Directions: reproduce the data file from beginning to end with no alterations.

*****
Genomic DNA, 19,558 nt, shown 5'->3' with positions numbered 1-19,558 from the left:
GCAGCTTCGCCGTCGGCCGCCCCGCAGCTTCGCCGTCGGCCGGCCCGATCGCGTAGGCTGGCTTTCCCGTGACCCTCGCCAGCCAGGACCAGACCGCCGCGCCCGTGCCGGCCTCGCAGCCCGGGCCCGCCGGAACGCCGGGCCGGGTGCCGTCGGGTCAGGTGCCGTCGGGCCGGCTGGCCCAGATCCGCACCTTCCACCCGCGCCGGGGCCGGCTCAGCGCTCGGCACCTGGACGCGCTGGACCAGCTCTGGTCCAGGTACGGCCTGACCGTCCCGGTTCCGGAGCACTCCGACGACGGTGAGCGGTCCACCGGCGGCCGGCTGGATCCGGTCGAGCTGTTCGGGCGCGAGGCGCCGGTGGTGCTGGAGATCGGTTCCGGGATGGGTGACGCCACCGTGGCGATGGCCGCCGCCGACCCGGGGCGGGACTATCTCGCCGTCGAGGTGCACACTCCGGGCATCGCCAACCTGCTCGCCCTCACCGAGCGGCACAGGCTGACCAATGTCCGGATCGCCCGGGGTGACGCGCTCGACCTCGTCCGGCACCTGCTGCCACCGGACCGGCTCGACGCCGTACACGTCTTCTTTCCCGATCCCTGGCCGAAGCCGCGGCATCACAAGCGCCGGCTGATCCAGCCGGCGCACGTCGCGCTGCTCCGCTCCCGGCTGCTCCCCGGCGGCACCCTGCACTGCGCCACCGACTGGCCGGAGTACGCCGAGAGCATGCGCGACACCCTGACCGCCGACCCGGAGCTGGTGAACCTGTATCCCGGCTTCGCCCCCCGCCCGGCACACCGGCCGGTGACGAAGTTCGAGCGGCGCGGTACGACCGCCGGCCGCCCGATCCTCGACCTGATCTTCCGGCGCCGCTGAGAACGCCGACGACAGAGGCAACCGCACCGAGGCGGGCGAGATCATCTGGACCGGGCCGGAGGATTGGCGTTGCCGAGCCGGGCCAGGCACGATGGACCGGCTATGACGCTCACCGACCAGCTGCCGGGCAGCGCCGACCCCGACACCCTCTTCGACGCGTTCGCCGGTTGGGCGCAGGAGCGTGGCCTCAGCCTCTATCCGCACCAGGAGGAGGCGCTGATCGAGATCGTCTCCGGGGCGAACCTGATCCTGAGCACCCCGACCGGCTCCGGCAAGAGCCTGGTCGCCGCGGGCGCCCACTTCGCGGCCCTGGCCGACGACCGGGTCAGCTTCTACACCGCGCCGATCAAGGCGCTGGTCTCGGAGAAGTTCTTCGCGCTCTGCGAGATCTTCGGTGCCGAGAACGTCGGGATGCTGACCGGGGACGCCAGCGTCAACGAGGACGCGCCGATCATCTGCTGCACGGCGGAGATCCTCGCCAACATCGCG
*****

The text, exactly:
Genomic DNA, 19,558 nt, shown 5'->3' with positions numbered 1-19,558 from the left:
GCAGCTTCGCCGTCGGCCGCCCCGCAGCTTCGCCGTCGGCCGGCCCGATCGCGTAGGCTGGCTTTCCCGTGACCCTCGCCAGCCAGGACCAGACCGCCGCGCCCGTGCCGGCCTCGCAGCCCGGGCCCGCCGGAACGCCGGGCCGGGTGCCGTCGGGTCAGGTGCCGTCGGGCCGGCTGGCCCAGATCCGCACCTTCCACCCGCGCCGGGGCCGGCTCAGCGCTCGGCACCTGGACGCGCTGGACCAGCTCTGGTCCAGGTACGGCCTGACCGTCCCGGTTCCGGAGCACTCCGACGACGGTGAGCGGTCCACCGGCGGCCGGCTGGATCCGGTCGAGCTGTTCGGGCGCGAGGCGCCGGTGGTGCTGGAGATCGGTTCCGGGATGGGTGACGCCACCGTGGCGATGGCCGCCGCCGACCCGGGGCGGGACTATCTCGCCGTCGAGGTGCACACTCCGGGCATCGCCAACCTGCTCGCCCTCACCGAGCGGCACAGGCTGACCAATGTCCGGATCGCCCGGGGTGACGCGCTCGACCTCGTCCGGCACCTGCTGCCACCGGACCGGCTCGACGCCGTACACGTCTTCTTTCCCGATCCCTGGCCGAAGCCGCGGCATCACAAGCGCCGGCTGATCCAGCCGGCGCACGTCGCGCTGCTCCGCTCCCGGCTGCTCCCCGGCGGCACCCTGCACTGCGCCACCGACTGGCCGGAGTACGCCGAGAGCATGCGCGACACCCTGACCGCCGACCCGGAGCTGGTGAACCTGTATCCCGGCTTCGCCCCCCGCCCGGCACACCGGCCGGTGACGAAGTTCGAGCGGCGCGGTACGACCGCCGGCCGCCCGATCCTCGACCTGATCTTCCGGCGCCGCTGAGAACGCCGACGACAGAGGCAACCGCACCGAGGCGGGCGAGATCATCTGGACCGGGCCGGAGGATTGGCGTTGCCGAGCCGGGCCAGGCACGATGGACCGGCTATGACGCTCACCGACCAGCTGCCGGGCAGCGCCGACCCCGACACCCTCTTCGACGCGTTCGCCGGTTGGGCGCAGGAGCGTGGCCTCAGCCTCTATCCGCACCAGGAGGAGGCGCTGATCGAGATCGTCTCCGGGGCGAACCTGATCCTGAGCACCCCGACCGGCTCCGGCAAGAGCCTGGTCGCCGCGGGCGCCCACTTCGCGGCCCTGGCCGACGACCGGGTCAGCTTCTACACCGCGCCGATCAAGGCGCTGGTCTCGGAGAAGTTCTTCGCGCTCTGCGAGATCTTCGGTGCCGAGAACGTCGGGATGCTGACCGGGGACGCCAGCGTCAACGAGGACGCGCCGATCATCTGCTGCACGGCGGAGATCCTCGCCAACATCGCG